Road Trip through the Himalayas of Uttarakhand
A five-day road trip through five districts of Uttarakhand with six other bloggers and countless new memories. Honoured to have been part of Uttarakhand Tourism‘s first ever Blogger Bus with this bunch of mountain goats Upendra Swami, Amrita Das, Swati Jain, Subhadip Mukherjee, Rangan Datta & Anindya Basu. Back home now with a head full of mountain air and feet that refuse to land on concrete and routine.
At least seven rather fast-moving heavy vehicles were dodged in the making of this pic. Auto-timer credit: Subhadip Mukherjee of Indian Vagabond.
As someone who’s not a fan of organized religion, I was wary of taking on a blogging gig that revolved around two of the most religion-oriented destinations in India – Gangotri & Yamunotri – part of the famous Char Dham pilgrimage. I had my apprehensions, but the organizers assured me that the whole idea was to experience and share other dimensions of these destinations that had nothing to do with religion. Looking back, I’m glad I took their word on it and saw for myself how much more there is to these places than what they’re most known for.
The idea was to explore the lesser known villages, hamlets, lakes and trekking trails enroute Yamunotri and Gangotri – 2 of the famous Char Dham destinations. We had a packed itinerary driving through the winding roads, but the mountains had their own plans for us – as is to be expected of mountains everywhere. Setting off from Rishikesh, we drove to to Sayana Chatti, Barkot, Phool Chatti, Kharsali, Yamunotri, Uttarkashi, Harshil, Dhanaulti, Gangotri and finally Raithal.
Here are some of my fondest memories from the trip:
NARAD JHARNA in Banas village, Garhwal
An unmarked waterfall tucked away like a well-kept secret in Banas village, Garhwal. Was quite the long wobbly walk over slippery boulders and wide streams, but well worth the trouble.
HARSHIL, a village nestled in a valley about 72 km from Uttarkashi
A hamlet where 3 rivers meet and apple trees abound amidst the deodars. Often a base camp for treks nearby, Harshil is a fulfilling destination in itself if you enjoy 100% fresh air and the idea of letting the rest of the world slip away for a few days. Don’t expect cellphone reception. Only BSNL seemed to catch some signal here. Great place to go off-grid, so you may not want to connect once you get here.
Don’t ask me where exactly this is, I wouldn’t know. The best views happen when you’re way off the itinerary, the maps have given up and the schedule has gone for a toss. As long as you’re looking out the window 🙂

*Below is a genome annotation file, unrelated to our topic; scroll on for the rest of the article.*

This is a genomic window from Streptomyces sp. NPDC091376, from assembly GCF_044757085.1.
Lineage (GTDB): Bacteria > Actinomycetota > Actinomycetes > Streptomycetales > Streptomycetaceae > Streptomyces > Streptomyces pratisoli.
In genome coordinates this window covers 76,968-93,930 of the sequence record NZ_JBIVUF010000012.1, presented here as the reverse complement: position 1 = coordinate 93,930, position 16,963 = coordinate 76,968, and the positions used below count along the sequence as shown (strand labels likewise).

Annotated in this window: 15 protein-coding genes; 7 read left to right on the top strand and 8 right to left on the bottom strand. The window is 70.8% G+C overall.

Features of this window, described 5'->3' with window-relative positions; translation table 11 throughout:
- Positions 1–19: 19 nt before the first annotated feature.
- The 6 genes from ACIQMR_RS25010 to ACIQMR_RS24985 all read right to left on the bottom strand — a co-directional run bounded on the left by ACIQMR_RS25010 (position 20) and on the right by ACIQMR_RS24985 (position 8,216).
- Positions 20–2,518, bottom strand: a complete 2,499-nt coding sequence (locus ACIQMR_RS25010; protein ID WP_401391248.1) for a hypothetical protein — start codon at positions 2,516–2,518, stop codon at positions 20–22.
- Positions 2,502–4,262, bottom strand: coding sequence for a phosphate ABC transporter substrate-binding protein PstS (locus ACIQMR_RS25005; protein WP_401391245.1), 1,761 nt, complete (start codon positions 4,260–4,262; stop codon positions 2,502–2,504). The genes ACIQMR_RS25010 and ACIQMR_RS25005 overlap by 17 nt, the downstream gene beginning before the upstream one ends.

Pic Credit: Rangan Datta
Edges are great places to hang out, in nature and in Yoga 🙂
At Dabrani, enroute Gangotri in Uttarkashi. One of the places we just had to stop to really take in the views.. and get a quick workout in 🙂
The famous Yamunotri trek hugging the mountainside and following the trail of the river Yamuna about 6 km each way. Quite the challenging trek with the sheer size of the crowd. Pretty much everyone is there on pilgrimage, paying their respects to the Goddess Yamuna enshrined at the end of the trail. As someone who has never been into religion, I was just glad I could gawk at these epic views every now and then as I made my way. To each his own, so I’ll take disorganized nature over organized religion any day. Nature gives me more answers than any scripture, doctrine, priest or mythology. Nothing lights me up like nature and nothing kicks my ass like nature. Here’s to more treks under sunny skies and more days spent sandwiched between mountains.
PHOOL CHATTI, near Yamunotri
At Phool Chatti Tourist Rest House. The only thing that could beat the views here is the farm-to-table food they serve while hailstones pound the tin roofs. Great place to fuel up before treks.
About 38 km from Uttarkashi, 1800 m above sea level, and far far away from the madding crowds, a charming slice of history in Raithal village. Thanks to 450-year-old earthquake-resistant traditional wooden homes, some of which now function as homestays. Rates as low as 600 INR a day with traditional Garhwali breakfast, and windows that open to the Himalayas at Raithal Homestay.
Aao Kabhi Haveli Pe ?
And well, how could I not inflict some Yoga on these unsuspecting souls so high up in the mountains 🙂 Was definitely in order after all the road-tripping, biking and trekking. Here’s to more Yoga classes with longer Savasanas on higher mountains.
The most underestimated Asana in the most restorative of settings, at GMVN Raithal, Uttarkashi
So that was the gist of the Blogger Bus experience, and it wouldn’t have been half as fun without the entertaining company of my fellow travellers. I’d love to hear your questions/comments/ideas in the comments! For more pics, follow me on Instagram @radicallyeverafter
Thank you for inviting and hosting us Uttarakhand Tourism. As always, all opinions and insanity are my own.